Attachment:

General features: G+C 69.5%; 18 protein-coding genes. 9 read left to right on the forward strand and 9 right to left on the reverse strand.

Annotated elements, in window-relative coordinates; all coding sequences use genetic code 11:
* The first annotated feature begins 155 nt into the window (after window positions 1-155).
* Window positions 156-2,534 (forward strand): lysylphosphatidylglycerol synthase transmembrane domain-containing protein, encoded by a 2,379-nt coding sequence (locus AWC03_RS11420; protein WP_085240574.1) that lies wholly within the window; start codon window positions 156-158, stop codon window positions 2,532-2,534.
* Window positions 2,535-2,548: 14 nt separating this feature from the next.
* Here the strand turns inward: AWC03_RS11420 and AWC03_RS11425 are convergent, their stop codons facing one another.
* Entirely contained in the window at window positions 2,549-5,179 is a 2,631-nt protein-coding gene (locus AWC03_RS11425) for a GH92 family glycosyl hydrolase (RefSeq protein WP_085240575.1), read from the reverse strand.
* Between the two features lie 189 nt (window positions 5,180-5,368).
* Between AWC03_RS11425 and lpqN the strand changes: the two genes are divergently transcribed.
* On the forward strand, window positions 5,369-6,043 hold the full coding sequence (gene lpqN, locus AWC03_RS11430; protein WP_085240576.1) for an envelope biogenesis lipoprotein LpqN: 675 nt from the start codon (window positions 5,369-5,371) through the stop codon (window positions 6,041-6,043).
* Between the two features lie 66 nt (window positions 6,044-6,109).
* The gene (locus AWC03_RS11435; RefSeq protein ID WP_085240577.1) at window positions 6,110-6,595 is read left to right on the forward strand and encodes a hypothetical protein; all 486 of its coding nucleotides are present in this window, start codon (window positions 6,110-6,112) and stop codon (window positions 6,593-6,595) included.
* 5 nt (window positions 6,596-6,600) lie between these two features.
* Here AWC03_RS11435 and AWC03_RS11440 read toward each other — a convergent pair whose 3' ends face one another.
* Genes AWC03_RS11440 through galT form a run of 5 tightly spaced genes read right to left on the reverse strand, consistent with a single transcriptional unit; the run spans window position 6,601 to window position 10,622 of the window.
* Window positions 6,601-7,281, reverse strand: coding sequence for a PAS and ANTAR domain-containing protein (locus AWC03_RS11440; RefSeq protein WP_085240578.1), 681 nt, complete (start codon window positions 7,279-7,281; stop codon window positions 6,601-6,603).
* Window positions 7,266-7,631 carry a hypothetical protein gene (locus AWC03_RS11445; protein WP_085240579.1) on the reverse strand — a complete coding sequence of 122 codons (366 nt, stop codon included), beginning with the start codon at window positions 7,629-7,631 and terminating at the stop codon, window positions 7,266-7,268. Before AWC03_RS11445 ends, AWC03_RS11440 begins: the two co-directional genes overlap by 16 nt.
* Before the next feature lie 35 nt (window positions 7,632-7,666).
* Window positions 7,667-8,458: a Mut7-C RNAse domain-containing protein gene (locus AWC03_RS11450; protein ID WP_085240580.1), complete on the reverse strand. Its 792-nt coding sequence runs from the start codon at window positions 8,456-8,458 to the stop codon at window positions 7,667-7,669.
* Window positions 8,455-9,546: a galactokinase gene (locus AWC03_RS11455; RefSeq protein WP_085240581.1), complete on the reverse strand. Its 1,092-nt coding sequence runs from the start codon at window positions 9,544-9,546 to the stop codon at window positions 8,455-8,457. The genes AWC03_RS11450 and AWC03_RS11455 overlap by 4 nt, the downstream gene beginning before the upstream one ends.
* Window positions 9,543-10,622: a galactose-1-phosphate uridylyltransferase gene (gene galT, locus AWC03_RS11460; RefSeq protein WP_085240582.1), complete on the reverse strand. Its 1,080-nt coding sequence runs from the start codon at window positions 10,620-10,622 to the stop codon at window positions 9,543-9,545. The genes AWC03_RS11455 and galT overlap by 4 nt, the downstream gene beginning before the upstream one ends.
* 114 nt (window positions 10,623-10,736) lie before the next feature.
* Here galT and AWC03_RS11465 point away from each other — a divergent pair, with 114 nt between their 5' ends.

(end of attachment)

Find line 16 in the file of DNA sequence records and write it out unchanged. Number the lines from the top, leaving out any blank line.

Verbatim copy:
* Window positions 6,601-7,281, reverse strand: coding sequence for a PAS and ANTAR domain-containing protein (locus AWC03_RS11440; RefSeq protein WP_085240578.1), 681 nt, complete (start codon window positions 7,279-7,281; stop codon window positions 6,601-6,603).